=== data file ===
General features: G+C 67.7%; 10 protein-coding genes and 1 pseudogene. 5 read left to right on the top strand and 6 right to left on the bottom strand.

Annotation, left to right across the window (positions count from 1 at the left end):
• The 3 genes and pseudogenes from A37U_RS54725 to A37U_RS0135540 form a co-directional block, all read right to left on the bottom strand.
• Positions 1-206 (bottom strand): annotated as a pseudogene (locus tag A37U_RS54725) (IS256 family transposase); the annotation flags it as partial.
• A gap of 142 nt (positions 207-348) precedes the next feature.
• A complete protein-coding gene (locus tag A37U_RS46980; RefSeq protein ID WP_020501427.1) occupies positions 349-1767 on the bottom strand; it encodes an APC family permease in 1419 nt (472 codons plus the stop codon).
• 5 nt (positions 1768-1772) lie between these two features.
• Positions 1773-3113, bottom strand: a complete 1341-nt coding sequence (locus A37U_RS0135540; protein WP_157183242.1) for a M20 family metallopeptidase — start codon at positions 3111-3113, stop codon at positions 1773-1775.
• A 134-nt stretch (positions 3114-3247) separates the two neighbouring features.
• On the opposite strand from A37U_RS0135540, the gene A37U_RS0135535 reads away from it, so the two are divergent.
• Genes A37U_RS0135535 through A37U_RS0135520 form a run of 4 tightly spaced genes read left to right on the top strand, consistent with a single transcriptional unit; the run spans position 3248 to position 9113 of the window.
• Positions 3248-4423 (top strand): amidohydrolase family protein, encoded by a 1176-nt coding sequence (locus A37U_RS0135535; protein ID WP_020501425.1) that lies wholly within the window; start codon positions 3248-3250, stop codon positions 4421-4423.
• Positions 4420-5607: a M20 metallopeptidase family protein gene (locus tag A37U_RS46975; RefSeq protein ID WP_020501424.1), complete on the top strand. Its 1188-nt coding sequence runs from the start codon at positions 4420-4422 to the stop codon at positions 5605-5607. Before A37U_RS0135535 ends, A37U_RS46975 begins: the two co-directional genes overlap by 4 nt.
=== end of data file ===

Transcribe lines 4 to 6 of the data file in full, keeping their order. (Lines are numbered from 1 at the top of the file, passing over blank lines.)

• Positions 1-206 (bottom strand): annotated as a pseudogene (locus tag A37U_RS54725) (IS256 family transposase); the annotation flags it as partial.
• A gap of 142 nt (positions 207-348) precedes the next feature.
• A complete protein-coding gene (locus tag A37U_RS46980; RefSeq protein ID WP_020501427.1) occupies positions 349-1767 on the bottom strand; it encodes an APC family permease in 1419 nt (472 codons plus the stop codon).